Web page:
Disasters & Accidents

Death toll rises to 41 as north India devastated by torrential rains

New Delhi, Jul 12 (EFE).- At least 41 people have been killed over the past few days due to the heavy rains lashing north India, officials confirmed Wednesday, even as the India Meteorology Department extended the weather high alert for several regions.

The northern state of Himachal Pradesh is the worst-affected so far with 31 deaths, Chief Minister Sukhvinder Singh Sukhu told reporters.

“Over 2000 stranded individuals in Kasol have been successfully evacuated as of now. Our teams are working tirelessly,” Sukhu tweeted, adding that landslides had complicated rescue works on highways connecting some of the most popular tourist spots of the mountainous state.

The acting director general of police in Himachal Pradesh, Satwant Atwal, told EFE that authorities had recovered 13 bodies just from the area surrounding Manali, while rains have continued in regional capital Shimla.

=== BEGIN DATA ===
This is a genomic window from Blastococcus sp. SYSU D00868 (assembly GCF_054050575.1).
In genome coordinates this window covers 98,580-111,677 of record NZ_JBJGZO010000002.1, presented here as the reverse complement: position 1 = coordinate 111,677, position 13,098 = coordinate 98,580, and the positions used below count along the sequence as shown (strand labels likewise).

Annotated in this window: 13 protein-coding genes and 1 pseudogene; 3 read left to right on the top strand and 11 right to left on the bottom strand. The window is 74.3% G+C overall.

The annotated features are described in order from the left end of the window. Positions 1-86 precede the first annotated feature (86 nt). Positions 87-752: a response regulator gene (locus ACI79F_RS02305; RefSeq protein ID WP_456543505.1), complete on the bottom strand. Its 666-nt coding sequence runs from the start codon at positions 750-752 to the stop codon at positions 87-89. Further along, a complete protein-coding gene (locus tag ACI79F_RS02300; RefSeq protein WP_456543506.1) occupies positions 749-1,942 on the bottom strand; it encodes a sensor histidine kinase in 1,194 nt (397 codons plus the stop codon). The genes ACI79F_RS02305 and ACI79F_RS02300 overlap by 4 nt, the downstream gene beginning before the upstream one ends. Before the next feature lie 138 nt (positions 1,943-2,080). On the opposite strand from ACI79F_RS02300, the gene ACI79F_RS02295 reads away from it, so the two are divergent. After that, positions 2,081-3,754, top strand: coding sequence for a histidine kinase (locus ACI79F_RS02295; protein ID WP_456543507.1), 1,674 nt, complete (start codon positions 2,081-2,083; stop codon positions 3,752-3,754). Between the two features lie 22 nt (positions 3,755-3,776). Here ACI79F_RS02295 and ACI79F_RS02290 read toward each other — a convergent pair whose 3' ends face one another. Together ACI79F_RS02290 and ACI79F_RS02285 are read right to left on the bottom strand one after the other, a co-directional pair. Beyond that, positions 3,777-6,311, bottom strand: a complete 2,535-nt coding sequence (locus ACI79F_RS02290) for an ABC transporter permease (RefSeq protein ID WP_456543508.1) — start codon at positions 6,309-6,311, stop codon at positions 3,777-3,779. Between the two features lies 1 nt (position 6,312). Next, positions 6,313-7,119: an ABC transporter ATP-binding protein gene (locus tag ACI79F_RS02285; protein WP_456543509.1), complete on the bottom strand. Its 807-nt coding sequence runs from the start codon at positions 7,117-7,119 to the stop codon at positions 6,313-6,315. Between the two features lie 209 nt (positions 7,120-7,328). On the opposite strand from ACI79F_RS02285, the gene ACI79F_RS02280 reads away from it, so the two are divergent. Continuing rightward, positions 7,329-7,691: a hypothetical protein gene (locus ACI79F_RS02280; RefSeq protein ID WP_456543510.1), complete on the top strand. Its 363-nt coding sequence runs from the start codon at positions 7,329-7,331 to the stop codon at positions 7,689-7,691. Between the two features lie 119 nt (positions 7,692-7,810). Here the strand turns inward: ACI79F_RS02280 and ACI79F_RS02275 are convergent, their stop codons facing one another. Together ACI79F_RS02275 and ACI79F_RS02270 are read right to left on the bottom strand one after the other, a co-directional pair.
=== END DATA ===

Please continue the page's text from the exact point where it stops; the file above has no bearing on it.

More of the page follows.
In neighboring Punjab, at least 10 people have been killed in rain-related incidents, the state’s revenue and disaster management minister Brahm Shankar Jimpa told reporters.

Punjab Chief Minister Bhagwant Mann announced aid for the flood and rain-affected people of the state on Twitter, adding that currently there was no further danger of rivers overflowing due to excess rain and causing more damage.

In capital Delhi, the overflowing Yamuna river has kept the authorities on alert after it crossed the danger mark of 205.33 meters above sea-level and was currently situated at 207.55 meters, the Central Water Commission reported.

This is the river’s highest level since 2013, due to which authorities have been forced to evacuate over 6,000 people and shut down schools.

The IMD has maintained a high alert for heavy rains in parts of Himachal and the neighboring Uttarakhand and Uttar Pradesh, according to the latest weather bulletin.

Heavy rains cause significant losses of lives, property and infrastructure every year in South Asian countries, especially during the monsoon period between May and September. EFE


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